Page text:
Working…
COVID-19 is an emerging, rapidly evolving situation.
Get the latest public health information from CDC: https://www.coronavirus.gov.

Get the latest research information from NIH: https://www.nih.gov/coronavirus.
ClinicalTrials.gov
ClinicalTrials.gov Menu

Prolonged Minimal Enteral Nutrition Versus Slowly Advancing Enteral Nutrition in Very Low Birth Weight Infants:

The safety and scientific validity of this study is the responsibility of the study sponsor and investigators. Listing a study does not mean it has been evaluated by the U.S. Federal Government. Read our disclaimer for details.
 
ClinicalTrials.gov Identifier: NCT02913677
Recruitment Status : Completed
First Posted : September 26, 2016
Last Update Posted : January 17, 2018
Sponsor:
Information provided by (Responsible Party):
Zekai Tahir Burak Women's Health Research and Education Hospital

Brief Summary:
Recent studies showed the benefits of early initiation and advancement enteral feeds with daily increments in preterm infants on decreasing invasive infections and early achievement of full enteral feedings. But the data on enteral feeds of extremely low birthweight infants are limited. Preterm infants especially those <1250 gr birthweight are at increased risk of developing feeding intolerance and necrotizing enterocolitis (NEC) and so the initiation and the rate of increments of enteral feeds are usually uncertain issues for neonatologists.

Condition or disease Intervention/treatment Phase
Enteral Nutrition Born Very Premature Infant, Very Low Birth Weight Dietary Supplement: nutrition Not Applicable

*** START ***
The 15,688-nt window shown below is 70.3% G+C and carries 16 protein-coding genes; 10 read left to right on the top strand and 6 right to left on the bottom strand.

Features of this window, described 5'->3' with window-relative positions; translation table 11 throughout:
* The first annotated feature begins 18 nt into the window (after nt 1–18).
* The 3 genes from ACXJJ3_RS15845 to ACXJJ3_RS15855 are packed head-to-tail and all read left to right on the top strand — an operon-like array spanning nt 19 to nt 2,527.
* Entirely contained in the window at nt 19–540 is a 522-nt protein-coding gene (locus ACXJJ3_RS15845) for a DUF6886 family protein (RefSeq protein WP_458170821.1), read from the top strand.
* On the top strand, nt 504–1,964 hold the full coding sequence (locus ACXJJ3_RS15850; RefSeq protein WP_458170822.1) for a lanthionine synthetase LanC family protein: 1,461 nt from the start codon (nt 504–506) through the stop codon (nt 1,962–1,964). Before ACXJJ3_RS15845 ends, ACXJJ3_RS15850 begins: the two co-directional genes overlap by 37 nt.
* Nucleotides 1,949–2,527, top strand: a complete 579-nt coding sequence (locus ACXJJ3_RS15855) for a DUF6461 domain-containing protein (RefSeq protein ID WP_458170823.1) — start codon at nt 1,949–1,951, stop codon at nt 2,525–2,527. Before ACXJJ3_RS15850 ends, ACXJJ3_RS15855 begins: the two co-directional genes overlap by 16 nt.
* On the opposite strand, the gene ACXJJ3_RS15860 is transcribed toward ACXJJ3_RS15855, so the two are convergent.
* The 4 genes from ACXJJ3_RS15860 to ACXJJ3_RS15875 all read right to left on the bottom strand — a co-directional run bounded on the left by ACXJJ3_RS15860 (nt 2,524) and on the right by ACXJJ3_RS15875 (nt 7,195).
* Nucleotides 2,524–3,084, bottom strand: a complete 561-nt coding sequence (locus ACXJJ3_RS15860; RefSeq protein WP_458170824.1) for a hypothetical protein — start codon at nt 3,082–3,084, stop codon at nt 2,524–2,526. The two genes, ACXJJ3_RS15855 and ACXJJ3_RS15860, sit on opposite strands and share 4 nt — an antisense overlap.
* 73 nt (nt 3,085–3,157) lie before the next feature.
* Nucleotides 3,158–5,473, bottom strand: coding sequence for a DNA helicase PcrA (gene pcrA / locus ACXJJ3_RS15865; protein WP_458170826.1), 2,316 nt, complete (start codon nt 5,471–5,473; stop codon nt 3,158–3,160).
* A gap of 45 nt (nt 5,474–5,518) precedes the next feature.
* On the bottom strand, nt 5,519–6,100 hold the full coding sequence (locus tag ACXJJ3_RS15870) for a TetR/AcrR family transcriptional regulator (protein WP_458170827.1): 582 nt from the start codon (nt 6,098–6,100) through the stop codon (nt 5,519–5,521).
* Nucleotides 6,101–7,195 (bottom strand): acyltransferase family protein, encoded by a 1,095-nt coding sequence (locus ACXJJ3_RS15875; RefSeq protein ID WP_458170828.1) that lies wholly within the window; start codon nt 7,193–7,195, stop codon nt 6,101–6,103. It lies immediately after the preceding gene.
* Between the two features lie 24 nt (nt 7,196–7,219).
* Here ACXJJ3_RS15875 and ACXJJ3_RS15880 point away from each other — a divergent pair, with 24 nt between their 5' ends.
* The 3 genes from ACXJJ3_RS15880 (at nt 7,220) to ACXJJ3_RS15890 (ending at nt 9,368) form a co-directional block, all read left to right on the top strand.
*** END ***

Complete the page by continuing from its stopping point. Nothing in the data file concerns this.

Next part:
Detailed Description:

Background: Recent studies showed the benefits of early initiation and advancement enteral feeds with daily increments in preterm infants on decreasing invasive infections and early achievement of full enteral feedings. But the data on enteral feeds of extremely low birthweight infants are limited. Preterm infants especially those <1250 gr birthweight are at increased risk of developing feeding intolerance and necrotizing enterocolitis and so the initiation and the rate of increments of enteral feeds are usually uncertain issues for neonatologists.

Aim: To assess the effects of two different feeding strategies in very low birth weight preterm infants with birth weight ≤1250 gr and gestational age ≤32 weeks on the incidence of feeding intolerance and time to reach full enteral feedings.

Study design: prospective randomized controlled trial comparing the effects of prolonged minimal enteral nutrition (MEN) with progressive advancing enteral feedings.

Primary outcomes: incidence of feeding intolerance and time to reach full enteral feedings sustained for 72 hours.

Secondary outcomes: incidence of NEC, sepsis, duration of hospitalization Methods: a total of 200 preterm infants with gestational age ≤32 weeks and birthweight ≤1250 gr were randomly allocated to one of the 2 feeding strategies.

Group 1-) Feeding was started in the first 48 hours. Fed with 10-15 ml/kg/d MEN for 5 days and than feed volumes were advanced by 20-25 ml/kg/d until 150ml/kg/d feed volume was achieved.

Group 2-) Feeding was started in the first 48 hours with a volume of 10-15 ml/kg/d and advanced with daily increments of 20-25 ml/kg/d until 150 ml/kg/d feed volume was achieved.

MEN was withheld when the infant developped NEC or when there was bilious emesis or gross blood in stool.

Feeding intolerance was defined as; Bilious emesis or gastric residuals Grossly bloody stools, Abdominal tenderness or discoloration, Gastric residuals in ≥%50 of previous feed volume Emesis ≥3 times in 8 hours period Clinical or radiological evidence of NEC When feeding intolerance was developped feeds were withheld in both groups until the problem was resolved and resumed feed volume where withheld.